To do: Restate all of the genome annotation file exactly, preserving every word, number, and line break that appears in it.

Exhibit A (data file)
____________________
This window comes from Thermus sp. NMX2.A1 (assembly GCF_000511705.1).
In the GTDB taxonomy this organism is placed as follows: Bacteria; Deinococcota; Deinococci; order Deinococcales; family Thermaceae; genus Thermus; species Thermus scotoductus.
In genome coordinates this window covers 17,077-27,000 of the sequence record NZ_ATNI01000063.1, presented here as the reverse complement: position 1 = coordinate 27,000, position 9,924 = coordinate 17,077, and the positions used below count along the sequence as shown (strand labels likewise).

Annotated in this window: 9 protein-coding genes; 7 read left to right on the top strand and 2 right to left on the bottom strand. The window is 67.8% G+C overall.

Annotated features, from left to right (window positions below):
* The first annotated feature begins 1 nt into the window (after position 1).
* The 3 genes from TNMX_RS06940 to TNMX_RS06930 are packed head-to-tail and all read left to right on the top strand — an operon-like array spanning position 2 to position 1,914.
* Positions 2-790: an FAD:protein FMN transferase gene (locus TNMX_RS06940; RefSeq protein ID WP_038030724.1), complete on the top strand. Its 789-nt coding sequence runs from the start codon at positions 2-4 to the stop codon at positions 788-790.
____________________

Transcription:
This window comes from Thermus sp. NMX2.A1 (assembly GCF_000511705.1).
In the GTDB taxonomy this organism is placed as follows: Bacteria; Deinococcota; Deinococci; order Deinococcales; family Thermaceae; genus Thermus; species Thermus scotoductus.
In genome coordinates this window covers 17,077-27,000 of the sequence record NZ_ATNI01000063.1, presented here as the reverse complement: position 1 = coordinate 27,000, position 9,924 = coordinate 17,077, and the positions used below count along the sequence as shown (strand labels likewise).

Annotated in this window: 9 protein-coding genes; 7 read left to right on the top strand and 2 right to left on the bottom strand. The window is 67.8% G+C overall.

Annotated features, from left to right (window positions below):
* The first annotated feature begins 1 nt into the window (after position 1).
* The 3 genes from TNMX_RS06940 to TNMX_RS06930 are packed head-to-tail and all read left to right on the top strand — an operon-like array spanning position 2 to position 1,914.
* Positions 2-790: an FAD:protein FMN transferase gene (locus TNMX_RS06940; RefSeq protein ID WP_038030724.1), complete on the top strand. Its 789-nt coding sequence runs from the start codon at positions 2-4 to the stop codon at positions 788-790.